|The third excerpt represents the element of Water. It speaks of pure spiritual influences and feelings of love, and is drawn from House of Mirth by Edith Wharton:
collector values a thing for its rarity. I don't suppose the
buyers of Americana sit up reading them all night--old Jefferson
Gryce certainly didn't."
She was listening with keen attention. "And yet they fetch
fabulous prices, don't they? It seems so odd to want to pay a lot
for an ugly badly-printed book that one is never going to read!
And I suppose most of the owners of Americana are not historians
"No; very few of the historians can afford to buy them. They have
to use those in the public libraries or in private collections.
It seems to be the mere rarity that attracts the average
|The fourth excerpt represents the element of Earth. It speaks of physical influences and the impact of the unseen on the visible world, and is drawn from The Tragedy of Pudd'nhead Wilson by Mark Twain:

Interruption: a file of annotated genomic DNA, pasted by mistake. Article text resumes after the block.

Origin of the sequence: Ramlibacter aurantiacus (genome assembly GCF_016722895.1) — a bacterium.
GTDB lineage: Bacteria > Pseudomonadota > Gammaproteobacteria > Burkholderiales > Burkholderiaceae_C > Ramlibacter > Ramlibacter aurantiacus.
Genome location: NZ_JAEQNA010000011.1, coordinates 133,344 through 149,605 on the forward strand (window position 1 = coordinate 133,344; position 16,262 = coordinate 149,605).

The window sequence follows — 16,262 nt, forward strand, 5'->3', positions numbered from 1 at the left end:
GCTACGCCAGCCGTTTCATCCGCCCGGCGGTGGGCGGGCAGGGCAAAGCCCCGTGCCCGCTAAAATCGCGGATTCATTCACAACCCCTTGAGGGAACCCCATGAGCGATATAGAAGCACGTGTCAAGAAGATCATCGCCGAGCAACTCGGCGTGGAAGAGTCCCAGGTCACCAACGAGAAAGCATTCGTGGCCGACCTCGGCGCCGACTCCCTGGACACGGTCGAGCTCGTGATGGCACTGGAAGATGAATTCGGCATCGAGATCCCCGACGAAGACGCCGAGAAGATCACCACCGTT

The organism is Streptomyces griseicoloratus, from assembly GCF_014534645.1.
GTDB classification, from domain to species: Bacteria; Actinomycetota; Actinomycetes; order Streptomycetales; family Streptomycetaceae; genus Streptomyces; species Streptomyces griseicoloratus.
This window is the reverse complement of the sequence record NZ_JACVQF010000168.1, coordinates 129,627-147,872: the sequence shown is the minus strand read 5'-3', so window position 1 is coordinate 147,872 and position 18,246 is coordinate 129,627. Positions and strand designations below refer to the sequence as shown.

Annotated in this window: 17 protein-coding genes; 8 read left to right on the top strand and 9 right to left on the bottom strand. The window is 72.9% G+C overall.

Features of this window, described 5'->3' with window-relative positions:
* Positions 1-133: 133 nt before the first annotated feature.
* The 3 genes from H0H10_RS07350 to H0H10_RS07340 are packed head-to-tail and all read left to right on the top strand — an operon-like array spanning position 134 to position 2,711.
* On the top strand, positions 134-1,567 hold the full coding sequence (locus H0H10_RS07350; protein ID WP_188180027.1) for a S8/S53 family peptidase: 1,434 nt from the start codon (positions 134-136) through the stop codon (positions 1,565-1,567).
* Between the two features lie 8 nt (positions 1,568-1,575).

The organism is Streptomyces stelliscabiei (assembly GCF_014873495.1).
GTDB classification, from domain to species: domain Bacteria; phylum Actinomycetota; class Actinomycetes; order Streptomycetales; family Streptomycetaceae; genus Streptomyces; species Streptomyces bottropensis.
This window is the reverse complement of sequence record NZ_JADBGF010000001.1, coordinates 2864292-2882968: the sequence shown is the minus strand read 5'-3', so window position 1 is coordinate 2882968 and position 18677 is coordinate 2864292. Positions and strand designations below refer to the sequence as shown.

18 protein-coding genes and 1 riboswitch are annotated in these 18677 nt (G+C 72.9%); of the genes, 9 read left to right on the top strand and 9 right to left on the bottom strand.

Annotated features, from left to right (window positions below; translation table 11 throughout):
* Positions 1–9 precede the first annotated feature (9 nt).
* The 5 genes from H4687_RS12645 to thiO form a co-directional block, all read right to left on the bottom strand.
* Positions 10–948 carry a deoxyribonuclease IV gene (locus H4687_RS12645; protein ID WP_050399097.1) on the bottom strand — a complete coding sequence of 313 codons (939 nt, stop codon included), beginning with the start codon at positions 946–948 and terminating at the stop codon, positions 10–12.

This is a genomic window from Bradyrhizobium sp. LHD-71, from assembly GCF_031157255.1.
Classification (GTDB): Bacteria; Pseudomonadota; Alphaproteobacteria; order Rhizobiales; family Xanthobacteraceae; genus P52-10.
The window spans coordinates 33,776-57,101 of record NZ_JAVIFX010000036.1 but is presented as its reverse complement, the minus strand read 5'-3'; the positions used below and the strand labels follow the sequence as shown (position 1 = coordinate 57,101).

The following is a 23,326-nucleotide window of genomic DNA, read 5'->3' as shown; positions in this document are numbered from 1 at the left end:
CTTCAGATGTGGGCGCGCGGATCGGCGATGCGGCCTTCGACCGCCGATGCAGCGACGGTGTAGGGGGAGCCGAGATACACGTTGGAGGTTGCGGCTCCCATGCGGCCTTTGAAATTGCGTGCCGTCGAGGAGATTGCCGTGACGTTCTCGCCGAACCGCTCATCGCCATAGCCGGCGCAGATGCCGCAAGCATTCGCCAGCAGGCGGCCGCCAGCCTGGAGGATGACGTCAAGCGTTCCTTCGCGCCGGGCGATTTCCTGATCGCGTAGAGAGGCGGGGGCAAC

an amateur entertainment for the benefit of a local charity.
Society was eager to receive them to its bosom. Judge Driscoll had
the good fortune to secure them for an immediate drive, and to be
the first to display them in public. They entered his buggy with him
and were paraded down the main street, everybody flocking to the windows
and sidewalks to see.
The judge showed the strangers the new graveyard, and the jail,
and where the richest man lived, and the Freemasons' hall,
and the Methodist church, and the Presbyterian church, and where the
Baptist church was going to be when they got some money to build it with,
and showed them the town hall and the slaughterhouse, and got out